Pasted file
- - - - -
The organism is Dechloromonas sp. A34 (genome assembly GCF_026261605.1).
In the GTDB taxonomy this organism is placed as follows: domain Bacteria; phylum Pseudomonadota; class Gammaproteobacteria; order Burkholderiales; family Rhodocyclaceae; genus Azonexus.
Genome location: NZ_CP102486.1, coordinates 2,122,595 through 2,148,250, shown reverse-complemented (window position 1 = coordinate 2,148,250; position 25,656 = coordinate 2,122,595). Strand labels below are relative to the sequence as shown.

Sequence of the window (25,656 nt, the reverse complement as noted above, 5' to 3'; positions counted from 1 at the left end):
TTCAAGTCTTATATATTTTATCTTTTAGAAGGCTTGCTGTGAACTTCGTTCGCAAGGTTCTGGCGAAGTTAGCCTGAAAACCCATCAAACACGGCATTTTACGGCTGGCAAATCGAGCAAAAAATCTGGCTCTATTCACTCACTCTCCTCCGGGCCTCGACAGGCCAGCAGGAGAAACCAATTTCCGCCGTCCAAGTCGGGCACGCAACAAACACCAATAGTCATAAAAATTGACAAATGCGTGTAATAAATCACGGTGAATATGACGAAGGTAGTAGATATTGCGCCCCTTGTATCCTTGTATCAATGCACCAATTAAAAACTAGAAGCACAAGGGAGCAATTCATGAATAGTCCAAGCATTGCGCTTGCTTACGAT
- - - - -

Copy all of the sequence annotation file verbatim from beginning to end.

The organism is Dechloromonas sp. A34 (genome assembly GCF_026261605.1).
In the GTDB taxonomy this organism is placed as follows: domain Bacteria; phylum Pseudomonadota; class Gammaproteobacteria; order Burkholderiales; family Rhodocyclaceae; genus Azonexus.
Genome location: NZ_CP102486.1, coordinates 2,122,595 through 2,148,250, shown reverse-complemented (window position 1 = coordinate 2,148,250; position 25,656 = coordinate 2,122,595). Strand labels below are relative to the sequence as shown.

Sequence of the window (25,656 nt, the reverse complement as noted above, 5' to 3'; positions counted from 1 at the left end):
TTCAAGTCTTATATATTTTATCTTTTAGAAGGCTTGCTGTGAACTTCGTTCGCAAGGTTCTGGCGAAGTTAGCCTGAAAACCCATCAAACACGGCATTTTACGGCTGGCAAATCGAGCAAAAAATCTGGCTCTATTCACTCACTCTCCTCCGGGCCTCGACAGGCCAGCAGGAGAAACCAATTTCCGCCGTCCAAGTCGGGCACGCAACAAACACCAATAGTCATAAAAATTGACAAATGCGTGTAATAAATCACGGTGAATATGACGAAGGTAGTAGATATTGCGCCCCTTGTATCCTTGTATCAATGCACCAATTAAAAACTAGAAGCACAAGGGAGCAATTCATGAATAGTCCAAGCATTGCGCTTGCTTACGAT